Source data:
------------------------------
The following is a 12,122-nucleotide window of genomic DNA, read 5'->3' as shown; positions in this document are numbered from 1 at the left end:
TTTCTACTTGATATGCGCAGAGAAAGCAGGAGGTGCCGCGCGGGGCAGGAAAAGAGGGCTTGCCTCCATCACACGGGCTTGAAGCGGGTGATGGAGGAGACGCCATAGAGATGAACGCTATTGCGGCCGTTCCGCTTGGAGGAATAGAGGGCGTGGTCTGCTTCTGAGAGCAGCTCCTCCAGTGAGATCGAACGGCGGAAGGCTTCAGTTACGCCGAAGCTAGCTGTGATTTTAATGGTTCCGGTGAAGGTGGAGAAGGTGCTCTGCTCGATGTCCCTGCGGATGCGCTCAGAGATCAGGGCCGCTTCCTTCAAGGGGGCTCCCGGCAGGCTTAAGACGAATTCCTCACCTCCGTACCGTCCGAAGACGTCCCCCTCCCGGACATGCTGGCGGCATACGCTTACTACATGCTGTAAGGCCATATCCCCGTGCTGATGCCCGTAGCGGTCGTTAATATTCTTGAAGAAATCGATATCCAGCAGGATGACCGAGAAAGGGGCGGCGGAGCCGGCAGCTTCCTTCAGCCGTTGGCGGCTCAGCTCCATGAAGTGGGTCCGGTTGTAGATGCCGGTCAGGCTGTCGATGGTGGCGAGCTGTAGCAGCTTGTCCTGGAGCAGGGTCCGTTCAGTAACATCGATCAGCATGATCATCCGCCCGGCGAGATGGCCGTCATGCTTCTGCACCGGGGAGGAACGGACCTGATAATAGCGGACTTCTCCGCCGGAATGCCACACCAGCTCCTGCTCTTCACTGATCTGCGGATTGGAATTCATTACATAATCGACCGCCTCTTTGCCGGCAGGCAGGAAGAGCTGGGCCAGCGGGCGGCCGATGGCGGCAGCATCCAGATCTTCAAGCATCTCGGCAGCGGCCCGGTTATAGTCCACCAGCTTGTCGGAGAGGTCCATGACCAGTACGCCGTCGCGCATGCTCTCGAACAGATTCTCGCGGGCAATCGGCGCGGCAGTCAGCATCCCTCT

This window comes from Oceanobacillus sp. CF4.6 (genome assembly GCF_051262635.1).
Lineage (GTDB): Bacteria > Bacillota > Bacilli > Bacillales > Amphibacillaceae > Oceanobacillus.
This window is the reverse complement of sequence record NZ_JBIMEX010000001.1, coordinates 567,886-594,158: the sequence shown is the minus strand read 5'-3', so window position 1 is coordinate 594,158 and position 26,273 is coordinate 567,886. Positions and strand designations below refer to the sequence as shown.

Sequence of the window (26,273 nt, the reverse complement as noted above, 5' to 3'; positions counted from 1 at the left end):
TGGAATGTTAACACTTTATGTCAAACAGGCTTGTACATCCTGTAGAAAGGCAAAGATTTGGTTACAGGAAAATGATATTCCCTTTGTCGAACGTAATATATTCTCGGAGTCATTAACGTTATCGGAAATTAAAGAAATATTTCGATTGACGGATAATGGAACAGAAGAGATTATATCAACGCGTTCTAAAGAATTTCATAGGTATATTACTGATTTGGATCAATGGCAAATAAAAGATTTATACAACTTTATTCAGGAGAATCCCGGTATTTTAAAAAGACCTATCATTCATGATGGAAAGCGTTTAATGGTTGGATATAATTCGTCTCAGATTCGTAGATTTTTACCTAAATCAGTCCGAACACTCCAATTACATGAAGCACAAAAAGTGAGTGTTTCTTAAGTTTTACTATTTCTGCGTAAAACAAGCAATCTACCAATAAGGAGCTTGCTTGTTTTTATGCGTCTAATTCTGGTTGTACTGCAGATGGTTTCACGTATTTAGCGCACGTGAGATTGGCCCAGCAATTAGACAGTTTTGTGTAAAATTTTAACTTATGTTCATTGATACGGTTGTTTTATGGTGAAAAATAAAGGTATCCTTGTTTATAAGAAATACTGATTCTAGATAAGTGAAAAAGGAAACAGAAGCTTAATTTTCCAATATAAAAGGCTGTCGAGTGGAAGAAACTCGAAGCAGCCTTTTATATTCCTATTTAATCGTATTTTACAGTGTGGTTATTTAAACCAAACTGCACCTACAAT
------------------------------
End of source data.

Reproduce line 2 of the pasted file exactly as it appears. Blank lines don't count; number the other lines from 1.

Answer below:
TTTCTACTTGATATGCGCAGAGAAAGCAGGAGGTGCCGCGCGGGGCAGGAAAAGAGGGCTTGCCTCCATCACACGGGCTTGAAGCGGGTGATGGAGGAGACGCCATAGAGATGAACGCTATTGCGGCCGTTCCGCTTGGAGGAATAGAGGGCGTGGTCTGCTTCTGAGAGCAGCTCCTCCAGTGAGATCGAACGGCGGAAGGCTTCAGTTACGCCGAAGCTAGCTGTGATTTTAATGGTTCCGGTGAAGGTGGAGAAGGTGCTCTGCTCGATGTCCCTGCGGATGCGCTCAGAGATCAGGGCCGCTTCCTTCAAGGGGGCTCCCGGCAGGCTTAAGACGAATTCCTCACCTCCGTACCGTCCGAAGACGTCCCCCTCCCGGACATGCTGGCGGCATACGCTTACTACATGCTGTAAGGCCATATCCCCGTGCTGATGCCCGTAGCGGTCGTTAATATTCTTGAAGAAATCGATATCCAGCAGGATGACCGAGAAAGGGGCGGCGGAGCCGGCAGCTTCCTTCAGCCGTTGGCGGCTCAGCTCCATGAAGTGGGTCCGGTTGTAGATGCCGGTCAGGCTGTCGATGGTGGCGAGCTGTAGCAGCTTGTCCTGGAGCAGGGTCCGTTCAGTAACATCGATCAGCATGATCATCCGCCCGGCGAGATGGCCGTCATGCTTCTGCACCGGGGAGGAACGGACCTGATAATAGCGGACTTCTCCGCCGGAATGCCACACCAGCTCCTGCTCTTCACTGATCTGCGGATTGGAATTCATTACATAATCGACCGCCTCTTTGCCGGCAGGCAGGAAGAGCTGGGCCAGCGGGCGGCCGATGGCGGCAGCATCCAGATCTTCAAGCATCTCGGCAGCGGCCCGGTTATAGTCCACCAGCTTGTCGGAGAGGTCCATGACCAGTACGCCGTCGCGCATGCTCTCGAACAGATTCTCGCGGGCAATCGGCGCGGCAGTCAGCATCCCTCT